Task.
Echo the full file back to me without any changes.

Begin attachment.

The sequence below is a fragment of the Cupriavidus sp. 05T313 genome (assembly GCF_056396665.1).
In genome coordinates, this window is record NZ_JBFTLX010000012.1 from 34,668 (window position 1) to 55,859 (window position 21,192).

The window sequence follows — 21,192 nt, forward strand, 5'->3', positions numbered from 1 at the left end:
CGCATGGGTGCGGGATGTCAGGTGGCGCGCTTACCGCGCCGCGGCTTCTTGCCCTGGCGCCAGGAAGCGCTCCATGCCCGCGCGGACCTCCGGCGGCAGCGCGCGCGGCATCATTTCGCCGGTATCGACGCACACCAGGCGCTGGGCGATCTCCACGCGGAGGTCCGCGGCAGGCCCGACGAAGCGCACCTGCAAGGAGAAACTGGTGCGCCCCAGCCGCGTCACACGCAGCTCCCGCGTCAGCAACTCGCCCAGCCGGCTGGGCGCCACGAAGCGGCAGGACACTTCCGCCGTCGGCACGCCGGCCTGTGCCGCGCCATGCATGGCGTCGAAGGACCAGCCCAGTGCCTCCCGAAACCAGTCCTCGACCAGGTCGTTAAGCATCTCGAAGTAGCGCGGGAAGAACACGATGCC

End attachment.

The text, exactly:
The sequence below is a fragment of the Cupriavidus sp. 05T313 genome (assembly GCF_056396665.1).
In genome coordinates, this window is record NZ_JBFTLX010000012.1 from 34,668 (window position 1) to 55,859 (window position 21,192).

The window sequence follows — 21,192 nt, forward strand, 5'->3', positions numbered from 1 at the left end:
CGCATGGGTGCGGGATGTCAGGTGGCGCGCTTACCGCGCCGCGGCTTCTTGCCCTGGCGCCAGGAAGCGCTCCATGCCCGCGCGGACCTCCGGCGGCAGCGCGCGCGGCATCATTTCGCCGGTATCGACGCACACCAGGCGCTGGGCGATCTCCACGCGGAGGTCCGCGGCAGGCCCGACGAAGCGCACCTGCAAGGAGAAACTGGTGCGCCCCAGCCGCGTCACACGCAGCTCCCGCGTCAGCAACTCGCCCAGCCGGCTGGGCGCCACGAAGCGGCAGGACACTTCCGCCGTCGGCACGCCGGCCTGTGCCGCGCCATGCATGGCGTCGAAGGACCAGCCCAGTGCCTCCCGAAACCAGTCCTCGACCAGGTCGTTAAGCATCTCGAAGTAGCGCGGGAAGAACACGATGCC